Time-of-use rates change the price of electricity according to the time of day in which it is consumed. A time-of-use rate is structured so that a customer pays less during the utility’s off-peak period than it does during its peak period. The concept is that this rate a) more accurately aligns what the customer pays to the cost of generation or the cost of purchasing wholesale power and b) sends a price signal to customers to reduce power usage when rates are high.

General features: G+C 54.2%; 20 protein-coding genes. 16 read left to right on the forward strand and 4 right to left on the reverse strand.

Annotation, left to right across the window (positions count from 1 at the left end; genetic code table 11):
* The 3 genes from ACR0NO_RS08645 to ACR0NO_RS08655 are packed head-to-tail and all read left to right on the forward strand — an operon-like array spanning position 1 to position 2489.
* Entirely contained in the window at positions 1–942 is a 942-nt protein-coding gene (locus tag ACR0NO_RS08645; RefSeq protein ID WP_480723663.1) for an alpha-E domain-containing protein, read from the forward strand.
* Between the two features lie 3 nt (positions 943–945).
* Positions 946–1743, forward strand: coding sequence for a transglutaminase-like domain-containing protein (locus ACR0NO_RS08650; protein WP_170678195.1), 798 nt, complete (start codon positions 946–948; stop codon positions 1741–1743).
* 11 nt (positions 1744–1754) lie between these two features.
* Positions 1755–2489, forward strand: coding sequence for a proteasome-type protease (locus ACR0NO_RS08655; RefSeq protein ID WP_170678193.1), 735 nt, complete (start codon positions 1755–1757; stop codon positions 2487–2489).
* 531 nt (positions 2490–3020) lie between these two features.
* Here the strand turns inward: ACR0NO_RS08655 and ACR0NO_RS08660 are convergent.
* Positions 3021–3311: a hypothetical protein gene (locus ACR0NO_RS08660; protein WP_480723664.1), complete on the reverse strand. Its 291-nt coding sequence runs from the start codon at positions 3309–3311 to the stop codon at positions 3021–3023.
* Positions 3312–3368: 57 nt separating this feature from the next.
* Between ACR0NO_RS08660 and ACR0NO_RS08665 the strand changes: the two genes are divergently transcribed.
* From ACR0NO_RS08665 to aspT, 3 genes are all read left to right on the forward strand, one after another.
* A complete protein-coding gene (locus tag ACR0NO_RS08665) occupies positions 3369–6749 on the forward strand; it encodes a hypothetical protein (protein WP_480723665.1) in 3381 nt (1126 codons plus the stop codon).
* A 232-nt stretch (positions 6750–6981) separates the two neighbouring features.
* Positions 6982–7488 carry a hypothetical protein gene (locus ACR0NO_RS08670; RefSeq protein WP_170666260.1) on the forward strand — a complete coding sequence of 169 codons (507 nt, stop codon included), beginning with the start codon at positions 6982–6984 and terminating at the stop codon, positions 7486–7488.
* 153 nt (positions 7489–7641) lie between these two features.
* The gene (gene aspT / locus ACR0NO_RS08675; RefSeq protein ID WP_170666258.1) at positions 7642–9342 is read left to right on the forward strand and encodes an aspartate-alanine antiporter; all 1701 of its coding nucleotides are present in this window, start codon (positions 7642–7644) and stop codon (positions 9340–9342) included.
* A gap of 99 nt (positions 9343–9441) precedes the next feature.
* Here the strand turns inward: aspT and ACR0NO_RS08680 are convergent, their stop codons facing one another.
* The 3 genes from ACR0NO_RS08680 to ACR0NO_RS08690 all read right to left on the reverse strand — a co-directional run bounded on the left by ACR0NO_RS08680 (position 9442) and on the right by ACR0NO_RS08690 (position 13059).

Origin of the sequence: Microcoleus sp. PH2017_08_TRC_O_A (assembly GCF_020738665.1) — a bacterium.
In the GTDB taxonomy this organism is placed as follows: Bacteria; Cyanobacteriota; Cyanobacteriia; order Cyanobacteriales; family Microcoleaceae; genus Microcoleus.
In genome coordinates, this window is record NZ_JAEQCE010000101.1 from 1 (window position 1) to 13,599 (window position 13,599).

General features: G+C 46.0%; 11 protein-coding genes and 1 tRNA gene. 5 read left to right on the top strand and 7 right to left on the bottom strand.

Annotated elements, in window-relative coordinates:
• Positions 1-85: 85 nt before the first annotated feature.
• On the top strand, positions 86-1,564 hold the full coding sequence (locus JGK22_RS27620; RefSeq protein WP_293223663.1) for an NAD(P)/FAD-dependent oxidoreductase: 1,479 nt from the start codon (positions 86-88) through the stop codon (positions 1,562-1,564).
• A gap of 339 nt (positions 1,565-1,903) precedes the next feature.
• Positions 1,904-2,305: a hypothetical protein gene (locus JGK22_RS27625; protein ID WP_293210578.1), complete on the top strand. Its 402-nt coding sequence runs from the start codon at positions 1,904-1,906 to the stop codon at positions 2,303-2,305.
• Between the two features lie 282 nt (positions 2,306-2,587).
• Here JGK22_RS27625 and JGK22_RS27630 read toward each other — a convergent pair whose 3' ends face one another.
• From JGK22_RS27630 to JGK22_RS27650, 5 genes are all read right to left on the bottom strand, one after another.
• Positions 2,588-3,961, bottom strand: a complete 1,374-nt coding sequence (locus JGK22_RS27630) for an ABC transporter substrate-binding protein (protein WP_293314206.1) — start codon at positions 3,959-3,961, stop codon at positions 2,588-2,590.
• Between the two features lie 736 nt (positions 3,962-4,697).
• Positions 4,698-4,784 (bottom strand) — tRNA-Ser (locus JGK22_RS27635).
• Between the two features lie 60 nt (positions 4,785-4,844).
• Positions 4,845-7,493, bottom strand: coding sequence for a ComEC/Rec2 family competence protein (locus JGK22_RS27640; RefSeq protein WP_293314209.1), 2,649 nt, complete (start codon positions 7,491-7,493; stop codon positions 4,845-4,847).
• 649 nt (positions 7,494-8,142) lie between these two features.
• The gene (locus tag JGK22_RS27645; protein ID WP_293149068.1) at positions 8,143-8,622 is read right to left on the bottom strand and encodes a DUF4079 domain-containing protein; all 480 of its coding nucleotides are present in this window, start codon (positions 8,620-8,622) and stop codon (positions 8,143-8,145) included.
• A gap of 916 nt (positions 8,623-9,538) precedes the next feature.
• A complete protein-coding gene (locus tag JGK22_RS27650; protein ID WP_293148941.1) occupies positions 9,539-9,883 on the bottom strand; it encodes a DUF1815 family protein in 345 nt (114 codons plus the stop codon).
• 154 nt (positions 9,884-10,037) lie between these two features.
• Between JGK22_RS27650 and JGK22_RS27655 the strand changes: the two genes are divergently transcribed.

It is important to note that the wholesale price of power changes every hour of every day, and even within the hour, in some markets. So customers with a fixed price, or tiered pricing, do not really pay the actual cost of the power they consume many hours during the day. And if they pay the same rate across all hours of the day, there is very little motivation to shift usage from high-cost to low-cost periods of the day. By shifting usage to lower-cost periods, time-of-use rates can decrease the need for expensive peak power and even potentially reduce the need for new facilities.